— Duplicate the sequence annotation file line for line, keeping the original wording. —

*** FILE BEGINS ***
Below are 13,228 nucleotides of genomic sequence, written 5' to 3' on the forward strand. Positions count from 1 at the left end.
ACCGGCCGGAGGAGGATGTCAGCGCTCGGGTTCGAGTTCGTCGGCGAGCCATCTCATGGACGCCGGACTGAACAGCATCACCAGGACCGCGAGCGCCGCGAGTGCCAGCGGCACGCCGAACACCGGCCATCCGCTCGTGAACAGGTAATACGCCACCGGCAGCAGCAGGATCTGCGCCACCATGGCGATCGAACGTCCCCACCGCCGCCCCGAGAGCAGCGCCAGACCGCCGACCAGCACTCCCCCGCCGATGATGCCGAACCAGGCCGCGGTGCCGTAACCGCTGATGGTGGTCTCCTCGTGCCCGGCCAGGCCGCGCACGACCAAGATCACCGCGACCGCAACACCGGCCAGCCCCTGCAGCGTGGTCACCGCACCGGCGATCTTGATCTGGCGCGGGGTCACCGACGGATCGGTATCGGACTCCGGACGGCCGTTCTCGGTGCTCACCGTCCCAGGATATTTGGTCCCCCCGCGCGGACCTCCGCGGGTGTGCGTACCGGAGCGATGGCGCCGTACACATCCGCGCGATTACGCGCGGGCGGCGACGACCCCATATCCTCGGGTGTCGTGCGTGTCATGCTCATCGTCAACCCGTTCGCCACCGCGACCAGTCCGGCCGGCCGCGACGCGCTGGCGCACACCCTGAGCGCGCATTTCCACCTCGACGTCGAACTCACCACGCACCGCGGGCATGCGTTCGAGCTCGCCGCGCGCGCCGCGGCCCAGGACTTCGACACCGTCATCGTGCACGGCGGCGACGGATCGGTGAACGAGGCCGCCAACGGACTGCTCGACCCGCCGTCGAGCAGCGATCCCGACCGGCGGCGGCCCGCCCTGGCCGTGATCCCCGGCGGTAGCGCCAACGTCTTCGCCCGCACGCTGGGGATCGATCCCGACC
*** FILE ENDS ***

Below are 13,228 nucleotides of genomic sequence, written 5' to 3' on the forward strand. Positions count from 1 at the left end.
ACCGGCCGGAGGAGGATGTCAGCGCTCGGGTTCGAGTTCGTCGGCGAGCCATCTCATGGACGCCGGACTGAACAGCATCACCAGGACCGCGAGCGCCGCGAGTGCCAGCGGCACGCCGAACACCGGCCATCCGCTCGTGAACAGGTAATACGCCACCGGCAGCAGCAGGATCTGCGCCACCATGGCGATCGAACGTCCCCACCGCCGCCCCGAGAGCAGCGCCAGACCGCCGACCAGCACTCCCCCGCCGATGATGCCGAACCAGGCCGCGGTGCCGTAACCGCTGATGGTGGTCTCCTCGTGCCCGGCCAGGCCGCGCACGACCAAGATCACCGCGACCGCAACACCGGCCAGCCCCTGCAGCGTGGTCACCGCACCGGCGATCTTGATCTGGCGCGGGGTCACCGACGGATCGGTATCGGACTCCGGACGGCCGTTCTCGGTGCTCACCGTCCCAGGATATTTGGTCCCCCCGCGCGGACCTCCGCGGGTGTGCGTACCGGAGCGATGGCGCCGTACACATCCGCGCGATTACGCGCGGGCGGCGACGACCCCATATCCTCGGGTGTCGTGCGTGTCATGCTCATCGTCAACCCGTTCGCCACCGCGACCAGTCCGGCCGGCCGCGACGCGCTGGCGCACACCCTGAGCGCGCATTTCCACCTCGACGTCGAACTCACCACGCACCGCGGGCATGCGTTCGAGCTCGCCGCGCGCGCCGCGGCCCAGGACTTCGACACCGTCATCGTGCACGGCGGCGACGGATCGGTGAACGAGGCCGCCAACGGACTGCTCGACCCGCCGTCGAGCAGCGATCCCGACCGGCGGCGGCCCGCCCTGGCCGTGATCCCCGGCGGTAGCGCCAACGTCTTCGCCCGCACGCTGGGGATCGATCCCGACC